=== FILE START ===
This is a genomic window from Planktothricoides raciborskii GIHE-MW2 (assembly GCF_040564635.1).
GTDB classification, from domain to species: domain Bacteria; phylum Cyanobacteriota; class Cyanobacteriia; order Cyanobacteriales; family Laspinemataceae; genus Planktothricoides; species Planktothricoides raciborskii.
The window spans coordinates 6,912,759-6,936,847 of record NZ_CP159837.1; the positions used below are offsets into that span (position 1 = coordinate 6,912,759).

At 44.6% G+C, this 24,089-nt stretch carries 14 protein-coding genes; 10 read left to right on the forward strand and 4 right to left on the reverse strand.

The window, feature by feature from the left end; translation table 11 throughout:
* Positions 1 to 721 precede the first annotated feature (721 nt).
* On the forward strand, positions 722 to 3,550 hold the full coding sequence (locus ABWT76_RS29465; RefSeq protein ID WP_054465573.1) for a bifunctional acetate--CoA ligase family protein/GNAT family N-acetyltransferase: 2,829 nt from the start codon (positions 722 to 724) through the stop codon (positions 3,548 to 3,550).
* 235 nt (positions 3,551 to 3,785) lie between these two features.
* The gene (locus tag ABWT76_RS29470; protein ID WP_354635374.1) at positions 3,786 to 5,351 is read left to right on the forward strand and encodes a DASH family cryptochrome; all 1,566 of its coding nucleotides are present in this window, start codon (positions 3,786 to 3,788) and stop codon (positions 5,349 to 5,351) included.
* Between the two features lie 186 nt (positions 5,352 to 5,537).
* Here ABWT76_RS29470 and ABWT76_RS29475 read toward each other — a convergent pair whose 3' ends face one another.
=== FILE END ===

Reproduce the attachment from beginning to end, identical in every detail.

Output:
This is a genomic window from Planktothricoides raciborskii GIHE-MW2 (assembly GCF_040564635.1).
GTDB classification, from domain to species: domain Bacteria; phylum Cyanobacteriota; class Cyanobacteriia; order Cyanobacteriales; family Laspinemataceae; genus Planktothricoides; species Planktothricoides raciborskii.
The window spans coordinates 6,912,759-6,936,847 of record NZ_CP159837.1; the positions used below are offsets into that span (position 1 = coordinate 6,912,759).

At 44.6% G+C, this 24,089-nt stretch carries 14 protein-coding genes; 10 read left to right on the forward strand and 4 right to left on the reverse strand.

The window, feature by feature from the left end; translation table 11 throughout:
* Positions 1 to 721 precede the first annotated feature (721 nt).
* On the forward strand, positions 722 to 3,550 hold the full coding sequence (locus ABWT76_RS29465; RefSeq protein ID WP_054465573.1) for a bifunctional acetate--CoA ligase family protein/GNAT family N-acetyltransferase: 2,829 nt from the start codon (positions 722 to 724) through the stop codon (positions 3,548 to 3,550).
* 235 nt (positions 3,551 to 3,785) lie between these two features.
* The gene (locus tag ABWT76_RS29470; protein ID WP_354635374.1) at positions 3,786 to 5,351 is read left to right on the forward strand and encodes a DASH family cryptochrome; all 1,566 of its coding nucleotides are present in this window, start codon (positions 3,786 to 3,788) and stop codon (positions 5,349 to 5,351) included.
* Between the two features lie 186 nt (positions 5,352 to 5,537).
* Here ABWT76_RS29470 and ABWT76_RS29475 read toward each other — a convergent pair whose 3' ends face one another.